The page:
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The City of Taylor Mill was hit by computer hackers who demanded ransom of $10,000.
City Administrator Jill Bailey made the announcement at Wednesday’s city commission meeting, saying that a virus had been discovered in the city’s computer system. Staff members were unable to access files last week when the virus shut down the computers. That’s when a ransom note arrived, asking for ten grand in order to release the files.
The city did not pay the ransom and now the Federal Bureau of Investigation is looking into it, and the city’s computer specialist has stripped all the computers and used a back-up system. Mayor Dan Bell said that city officials were told of a similar incident at a small hospital in Ohio – but the hackers asked for $150,000 to release the files.
On Thursday, the city released a statement that indicated all but one week’s worth of files had been recovered.
In other news, the city commission opted to maintain the tax rates from the previous fiscal year, $4.39 per $1000 of assessed value for real property, and $7.50 per $1000 of assessed value for personal property. This allows the city to bring in $1.8 million in real tax and $285,000 in personal tax for the new fiscal year that started in July. Commissioner Ed Kuehne suggested having a special meeting as soon as possible in order to pass the second reading of the ordinance so the city can send out tax bills.
The city honored State Rep. Tom Kerr, the 64th district Republican, for his 32 years of service. A proclamation was read, and Kerr was presented with a plaque while his wife Janice looked on. He then gave a speech, joking that since he wasn’t running for office he felt a little like Donald Trump, “unshackled”, a reference to the Republican presidential candidate’s recent tweets about being freed from support from other high profile Republicans.
Kerr, whose seat is being sought by Republican Kim Moser and Democrat Lucas Deaton in the November election, expressed his gratitude to the city and said in all the years, he never lost his sense of awe.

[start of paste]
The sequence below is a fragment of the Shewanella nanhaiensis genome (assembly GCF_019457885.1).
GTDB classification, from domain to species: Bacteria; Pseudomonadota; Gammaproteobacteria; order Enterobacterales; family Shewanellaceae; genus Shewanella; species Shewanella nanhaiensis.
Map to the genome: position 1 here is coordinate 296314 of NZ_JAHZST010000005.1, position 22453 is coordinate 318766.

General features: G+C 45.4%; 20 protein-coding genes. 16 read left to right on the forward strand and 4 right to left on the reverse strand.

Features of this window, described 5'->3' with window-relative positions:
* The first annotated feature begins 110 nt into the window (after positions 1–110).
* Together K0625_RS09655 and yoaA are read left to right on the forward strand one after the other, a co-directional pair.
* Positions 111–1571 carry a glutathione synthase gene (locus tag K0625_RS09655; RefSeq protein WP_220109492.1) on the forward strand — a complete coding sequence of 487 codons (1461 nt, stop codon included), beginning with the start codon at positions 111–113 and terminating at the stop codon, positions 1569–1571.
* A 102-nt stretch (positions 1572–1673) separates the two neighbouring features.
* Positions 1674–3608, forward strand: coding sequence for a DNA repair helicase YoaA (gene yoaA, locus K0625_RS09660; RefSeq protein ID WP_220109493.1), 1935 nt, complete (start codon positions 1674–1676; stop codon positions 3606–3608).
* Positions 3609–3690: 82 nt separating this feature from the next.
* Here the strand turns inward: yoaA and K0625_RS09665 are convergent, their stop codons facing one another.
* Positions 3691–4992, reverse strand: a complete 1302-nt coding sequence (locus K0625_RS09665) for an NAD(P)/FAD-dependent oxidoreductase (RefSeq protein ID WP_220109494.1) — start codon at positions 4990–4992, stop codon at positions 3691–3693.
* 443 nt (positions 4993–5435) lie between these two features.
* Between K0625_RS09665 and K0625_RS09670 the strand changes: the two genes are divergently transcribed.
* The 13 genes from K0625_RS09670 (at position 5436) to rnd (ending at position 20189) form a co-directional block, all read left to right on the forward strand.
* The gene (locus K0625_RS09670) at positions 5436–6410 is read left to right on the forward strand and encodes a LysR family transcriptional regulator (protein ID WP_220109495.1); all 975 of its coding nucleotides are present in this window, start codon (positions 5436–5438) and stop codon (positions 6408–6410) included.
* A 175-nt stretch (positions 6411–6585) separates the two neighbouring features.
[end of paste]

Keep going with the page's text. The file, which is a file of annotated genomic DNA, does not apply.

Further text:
Business owner Gary Holland spoke to the commission, saying that he was moving the Holland Group’s headquarters from Florence to the third floor of his building in Taylor Mill, the new structure on Taylor Mill Road, which will bring 15 more employees to town. Holland said an accounting firm is also moving in shortly, with four employees. He credited Mayor Bell with pushing him to do his best work in creating his building and filling it with businesses that the city wanted and needed. He said all of the businesses are doing very well, which is why he made the decision to relocate his headquarters.
“This is going to be a good thing,” Holland said with emotion, remembering the beginning of his project and how it came into being. “I’m 45 and I am not done yet. I am very proud of it.”
Jimmie Poynter, who retired from the Bellevue Police Department, was introduced as the new school resource officer for Scott High School and Woodland Middle School. Poynter is happy with his position, saying it is almost like not having a job. Mayor Bell said he hoped it stayed that way.
A resident of Sunny Acres, Maureen Maxfield, asked about when there would be a traffic light at the intersection of Honey Drive and Pride Parkway, and city engineer Mark Brueggemann said there should be a permit by next week, and then the project would go out for bid, and could be installed by March or April. Maxfield replied that one of her neighbors said that they had talked to a representative from the state who said there could be a standard traffic light installed very soon, and she complained that Taylor Mill’s desire for a decorative light to match the others was holding up the project. Bailey said she would call the state and look into possibly getting a temporary light right away, if possible.
Kevin Novesl, owner of the Knuk N Futz restaurant, said they were hosting a meet the candidates night on Monday, October 17 at 7 p.m., and would like people to come. So far all three of the challenging candidates have confirmed, but he hopes to have the incumbents also.
Scott Smith, who lives on Maple Ridge, came to complain about cement trucks and heavy machinery coming down his street, which he says are tearing up the road and causing large pieces of cement to break loose on his street, damaging the bottom of his car. He was told that the trucks have to get there, and the only other way was up another street, which was ten years newer. Police Chief Steve Knauf said he would once again tell the trucks to go on the other street, or they would be fined.
Sarah Frietch asked the commission if there were any rules about where she could put her election signs. She wondered if the signs could be put in the public right-of-way. Bailey said there were rules, but during election season, she instructed her staff not to touch the signs unless they were obstructing vision, such as at the corner of Wolf Road. The state, however, will take down the signs if they are in the right-of-way.
Commissioner Debby Kreimborg confirmed that the city would host Halloween hours on the Monday, October 31 from 6 to 8 p.m.